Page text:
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Volume 8 Issue 1 (January 2005), Pages iii-iii, F1-F20, 1-101

Metacognitive development of deaf children: lessons from the appearance–reality and false belief tasks (pages 16-25)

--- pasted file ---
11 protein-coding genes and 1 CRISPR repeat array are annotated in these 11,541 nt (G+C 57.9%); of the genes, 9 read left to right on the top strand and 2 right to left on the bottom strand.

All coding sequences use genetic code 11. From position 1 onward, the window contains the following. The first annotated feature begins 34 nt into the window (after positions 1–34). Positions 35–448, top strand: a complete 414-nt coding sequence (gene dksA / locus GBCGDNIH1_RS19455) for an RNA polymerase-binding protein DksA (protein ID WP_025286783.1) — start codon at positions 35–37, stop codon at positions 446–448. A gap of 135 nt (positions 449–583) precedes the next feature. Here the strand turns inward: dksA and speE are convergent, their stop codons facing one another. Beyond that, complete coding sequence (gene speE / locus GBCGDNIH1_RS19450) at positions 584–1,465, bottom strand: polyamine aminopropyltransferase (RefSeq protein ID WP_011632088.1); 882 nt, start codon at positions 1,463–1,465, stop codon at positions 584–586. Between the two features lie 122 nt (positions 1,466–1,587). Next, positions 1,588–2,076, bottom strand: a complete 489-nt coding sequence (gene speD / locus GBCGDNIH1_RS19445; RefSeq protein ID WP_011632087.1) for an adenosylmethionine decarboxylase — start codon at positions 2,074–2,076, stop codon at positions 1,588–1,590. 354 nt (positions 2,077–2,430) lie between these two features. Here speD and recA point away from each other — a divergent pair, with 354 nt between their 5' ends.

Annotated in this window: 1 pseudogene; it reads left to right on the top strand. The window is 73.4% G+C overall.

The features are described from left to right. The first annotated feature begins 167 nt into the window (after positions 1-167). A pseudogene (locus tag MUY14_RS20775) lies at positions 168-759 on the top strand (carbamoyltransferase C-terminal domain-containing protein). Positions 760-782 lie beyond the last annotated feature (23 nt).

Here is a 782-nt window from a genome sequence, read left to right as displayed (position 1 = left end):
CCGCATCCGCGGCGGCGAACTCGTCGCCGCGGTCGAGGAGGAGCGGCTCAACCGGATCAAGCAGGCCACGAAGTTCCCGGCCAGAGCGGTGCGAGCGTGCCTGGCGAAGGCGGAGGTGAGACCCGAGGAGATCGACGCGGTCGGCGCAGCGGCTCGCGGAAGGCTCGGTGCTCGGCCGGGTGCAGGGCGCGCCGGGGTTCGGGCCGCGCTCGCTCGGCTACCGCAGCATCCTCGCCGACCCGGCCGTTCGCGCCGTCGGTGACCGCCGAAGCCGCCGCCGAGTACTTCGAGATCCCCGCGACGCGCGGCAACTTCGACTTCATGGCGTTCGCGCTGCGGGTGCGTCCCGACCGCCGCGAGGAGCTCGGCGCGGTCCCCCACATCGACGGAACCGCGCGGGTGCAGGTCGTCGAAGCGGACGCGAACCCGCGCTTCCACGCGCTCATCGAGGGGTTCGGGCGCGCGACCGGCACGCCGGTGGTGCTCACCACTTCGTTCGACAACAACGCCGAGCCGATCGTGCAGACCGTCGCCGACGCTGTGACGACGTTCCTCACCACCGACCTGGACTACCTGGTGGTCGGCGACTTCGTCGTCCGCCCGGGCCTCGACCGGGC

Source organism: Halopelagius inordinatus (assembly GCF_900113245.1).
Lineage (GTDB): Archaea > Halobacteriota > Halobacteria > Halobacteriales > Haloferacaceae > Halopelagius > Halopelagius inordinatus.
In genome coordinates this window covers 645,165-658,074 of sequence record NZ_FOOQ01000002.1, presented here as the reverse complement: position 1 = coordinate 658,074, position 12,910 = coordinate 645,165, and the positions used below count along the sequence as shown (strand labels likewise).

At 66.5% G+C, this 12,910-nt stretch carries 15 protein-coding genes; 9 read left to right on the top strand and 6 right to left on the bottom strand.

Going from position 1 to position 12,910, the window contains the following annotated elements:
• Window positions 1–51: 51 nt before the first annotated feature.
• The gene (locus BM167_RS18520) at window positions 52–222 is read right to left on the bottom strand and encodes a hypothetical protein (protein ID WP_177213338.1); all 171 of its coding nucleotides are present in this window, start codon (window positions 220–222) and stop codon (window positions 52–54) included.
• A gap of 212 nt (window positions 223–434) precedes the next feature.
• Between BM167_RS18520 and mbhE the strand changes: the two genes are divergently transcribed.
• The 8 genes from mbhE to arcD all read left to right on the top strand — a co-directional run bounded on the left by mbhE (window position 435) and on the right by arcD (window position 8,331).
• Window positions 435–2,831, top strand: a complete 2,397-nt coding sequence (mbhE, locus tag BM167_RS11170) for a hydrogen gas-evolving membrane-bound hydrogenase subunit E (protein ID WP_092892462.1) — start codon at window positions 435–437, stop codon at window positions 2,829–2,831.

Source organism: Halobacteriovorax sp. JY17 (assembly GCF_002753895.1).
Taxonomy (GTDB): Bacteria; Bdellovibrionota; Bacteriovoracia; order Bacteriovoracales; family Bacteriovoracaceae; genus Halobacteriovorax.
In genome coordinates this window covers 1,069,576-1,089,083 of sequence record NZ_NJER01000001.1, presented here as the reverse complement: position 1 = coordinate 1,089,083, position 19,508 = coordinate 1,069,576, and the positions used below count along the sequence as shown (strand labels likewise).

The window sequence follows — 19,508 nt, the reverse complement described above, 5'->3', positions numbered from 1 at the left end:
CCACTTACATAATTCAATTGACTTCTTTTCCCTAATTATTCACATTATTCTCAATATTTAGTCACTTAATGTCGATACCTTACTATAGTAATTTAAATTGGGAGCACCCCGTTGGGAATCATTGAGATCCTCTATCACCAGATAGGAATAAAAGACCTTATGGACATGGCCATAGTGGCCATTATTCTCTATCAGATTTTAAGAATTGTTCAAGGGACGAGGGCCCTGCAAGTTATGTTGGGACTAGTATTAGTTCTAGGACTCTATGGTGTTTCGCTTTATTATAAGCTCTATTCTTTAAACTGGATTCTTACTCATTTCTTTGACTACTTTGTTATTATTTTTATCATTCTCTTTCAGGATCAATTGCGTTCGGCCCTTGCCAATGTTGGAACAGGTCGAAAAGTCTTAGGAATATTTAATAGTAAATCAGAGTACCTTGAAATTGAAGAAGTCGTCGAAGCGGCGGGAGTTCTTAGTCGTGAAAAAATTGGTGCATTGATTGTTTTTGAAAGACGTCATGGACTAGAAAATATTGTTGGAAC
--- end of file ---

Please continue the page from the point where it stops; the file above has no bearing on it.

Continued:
‘Theory of mind’ development is now an important research field in deaf studies. Past research with the classic false belief task has consistently reported a delay in theory of mind development in deaf children born of hearing parents, while performance of second‐generation deaf children is more problematic with some contradictory results. The present paper is aimed at testing the metacognitive abilities of deaf children on two tasks: the appearance–reality paradigm designed by Flavell, Flavell and Green (1983) and the classic false belief inference task (Wimmer & Perner, 1983; Hogrefe, Wimmer & Perner, 1986). Twenty‐eight second‐generation deaf children, 60 deaf children of hearing parents and 36 hearing children, aged 5 to 7, were tested and compared on three appearance–reality and three false belief items. Results show that early exposure to language, be it signed or oral, facilitates performance on the two theory of mind tasks. In addition, native signers equal hearing children in the appearance–reality task while surpassing them on the false belief one. The differences of performance patterns in the two tasks are discussed in terms of linguistic and metarepresentational development.

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